Flat-bottomed barges have been hauled goods up the canals of Belgium for almost two centuries. But by the 1950s, barges had outgrown the series of locks and lifts along the Canal du Centre. This is the Belgians' €160 million answer.
In 1954, the European Conference of Ministers of Transport decided that, in order to create a single standard for barge traffic on European waterways, each boat would weigh 1350 tons. And, by 1957, the "law of 1350 tonnes" was passed, dictating the size and weight of the Belgian canal network. This decision officially screwed Belguim's Canal du Centre in the municipality of Le Rœulx, Hainaut, as its antiquated lock and lift system could only raise a maximum of 272 tonnes. By 1963, Beglium had begun updating the canals and deemed the Canal du Centre eligible for upgrades. Another 19 years passed before crews broke ground on a replacement for the outdated lifts, the Strépy-Thieu boat lift. This massive lift ended up taking two more decades to finish and cost €160 million in total.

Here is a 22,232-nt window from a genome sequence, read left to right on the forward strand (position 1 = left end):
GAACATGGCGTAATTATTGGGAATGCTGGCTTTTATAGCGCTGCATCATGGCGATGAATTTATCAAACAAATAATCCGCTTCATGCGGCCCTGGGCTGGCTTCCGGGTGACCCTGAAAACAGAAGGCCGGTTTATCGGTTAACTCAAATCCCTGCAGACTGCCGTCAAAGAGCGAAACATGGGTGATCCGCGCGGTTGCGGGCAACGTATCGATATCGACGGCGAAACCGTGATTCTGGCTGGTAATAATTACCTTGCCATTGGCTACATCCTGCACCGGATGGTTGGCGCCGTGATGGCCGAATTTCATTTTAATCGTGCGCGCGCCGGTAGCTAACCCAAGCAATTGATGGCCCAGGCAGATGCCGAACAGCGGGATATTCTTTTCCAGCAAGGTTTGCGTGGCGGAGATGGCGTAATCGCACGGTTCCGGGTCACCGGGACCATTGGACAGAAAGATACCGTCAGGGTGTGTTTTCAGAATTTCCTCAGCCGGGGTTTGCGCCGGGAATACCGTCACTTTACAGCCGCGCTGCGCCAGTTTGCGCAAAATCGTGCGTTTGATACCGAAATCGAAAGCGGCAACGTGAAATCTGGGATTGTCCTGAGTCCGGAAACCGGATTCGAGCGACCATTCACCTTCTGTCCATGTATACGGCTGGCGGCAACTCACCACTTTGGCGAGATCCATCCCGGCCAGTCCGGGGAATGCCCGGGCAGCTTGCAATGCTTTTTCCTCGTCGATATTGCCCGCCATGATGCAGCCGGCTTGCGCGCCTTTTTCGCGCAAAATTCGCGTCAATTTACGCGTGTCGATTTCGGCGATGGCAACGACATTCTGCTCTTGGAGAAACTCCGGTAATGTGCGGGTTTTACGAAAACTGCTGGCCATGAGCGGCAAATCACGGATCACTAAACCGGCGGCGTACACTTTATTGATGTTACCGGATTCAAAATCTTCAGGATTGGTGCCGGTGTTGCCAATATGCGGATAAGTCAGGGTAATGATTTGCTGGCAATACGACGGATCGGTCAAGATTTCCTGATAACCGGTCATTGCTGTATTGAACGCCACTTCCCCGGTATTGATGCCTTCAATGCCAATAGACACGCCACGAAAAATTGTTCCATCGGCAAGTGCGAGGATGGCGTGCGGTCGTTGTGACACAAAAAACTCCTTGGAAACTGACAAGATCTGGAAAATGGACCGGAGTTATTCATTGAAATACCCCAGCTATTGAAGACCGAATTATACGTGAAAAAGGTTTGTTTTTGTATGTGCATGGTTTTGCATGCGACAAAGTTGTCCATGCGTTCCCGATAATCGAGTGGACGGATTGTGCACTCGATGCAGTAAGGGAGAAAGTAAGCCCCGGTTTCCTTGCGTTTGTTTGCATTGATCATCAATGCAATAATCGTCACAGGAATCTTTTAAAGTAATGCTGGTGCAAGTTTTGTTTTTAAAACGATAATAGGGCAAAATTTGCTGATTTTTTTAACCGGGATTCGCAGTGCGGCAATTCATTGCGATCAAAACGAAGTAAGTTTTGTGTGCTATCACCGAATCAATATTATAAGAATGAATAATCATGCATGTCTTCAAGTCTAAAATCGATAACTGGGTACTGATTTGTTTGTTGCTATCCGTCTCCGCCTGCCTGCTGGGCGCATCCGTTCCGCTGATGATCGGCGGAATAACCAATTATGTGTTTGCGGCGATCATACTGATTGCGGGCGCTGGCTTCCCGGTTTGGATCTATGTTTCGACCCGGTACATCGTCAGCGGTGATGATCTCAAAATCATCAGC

The Strépy-Thieu lift lock is the tallest boat lift on the planet, raising barges over 73m between the upstream and downstream sides. Constructed of concrete with 2200 tonnes of steel reinforcement, the Strépy-Thieu weighs a staggering 200,000 tonnes — but to be fair, it needs to be to tolerate the massive torsional strain created during lifting. It consists of two caissons, each independently counter-weighted and raised and lowered by a series of 144 85mm-thick steel cables. The caissons make the vertical journey in about seven minutes — not bad considering that in addition to the 1225-tonne barge, the surrounding water and caisson itself increase the average lift weight to 6532-7620 tonnes. A series of four electric motors power to eight winches per caisson.
However, the huge initial cost and wait turned out to be a solid investment. Once operational, the new boat lift allowed 1225-tonne river traffic to pass between the Meuse and Scheldt rivers, increasing traffic by an order of magnitude, from 256 kilotons in 2001 to 2295 kilotons in 2006.
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